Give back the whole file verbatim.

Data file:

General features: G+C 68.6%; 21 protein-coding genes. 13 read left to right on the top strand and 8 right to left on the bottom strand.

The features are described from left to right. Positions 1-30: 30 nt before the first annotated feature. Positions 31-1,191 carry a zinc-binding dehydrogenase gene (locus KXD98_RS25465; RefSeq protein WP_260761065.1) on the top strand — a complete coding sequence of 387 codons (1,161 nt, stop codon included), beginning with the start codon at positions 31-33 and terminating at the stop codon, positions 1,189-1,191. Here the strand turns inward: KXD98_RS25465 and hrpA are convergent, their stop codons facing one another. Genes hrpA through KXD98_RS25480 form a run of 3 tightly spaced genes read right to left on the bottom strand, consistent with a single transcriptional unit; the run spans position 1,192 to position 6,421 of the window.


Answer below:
General features: G+C 68.6%; 21 protein-coding genes. 13 read left to right on the top strand and 8 right to left on the bottom strand.

The features are described from left to right. Positions 1-30: 30 nt before the first annotated feature. Positions 31-1,191 carry a zinc-binding dehydrogenase gene (locus KXD98_RS25465; RefSeq protein WP_260761065.1) on the top strand — a complete coding sequence of 387 codons (1,161 nt, stop codon included), beginning with the start codon at positions 31-33 and terminating at the stop codon, positions 1,189-1,191. Here the strand turns inward: KXD98_RS25465 and hrpA are convergent, their stop codons facing one another. Genes hrpA through KXD98_RS25480 form a run of 3 tightly spaced genes read right to left on the bottom strand, consistent with a single transcriptional unit; the run spans position 1,192 to position 6,421 of the window.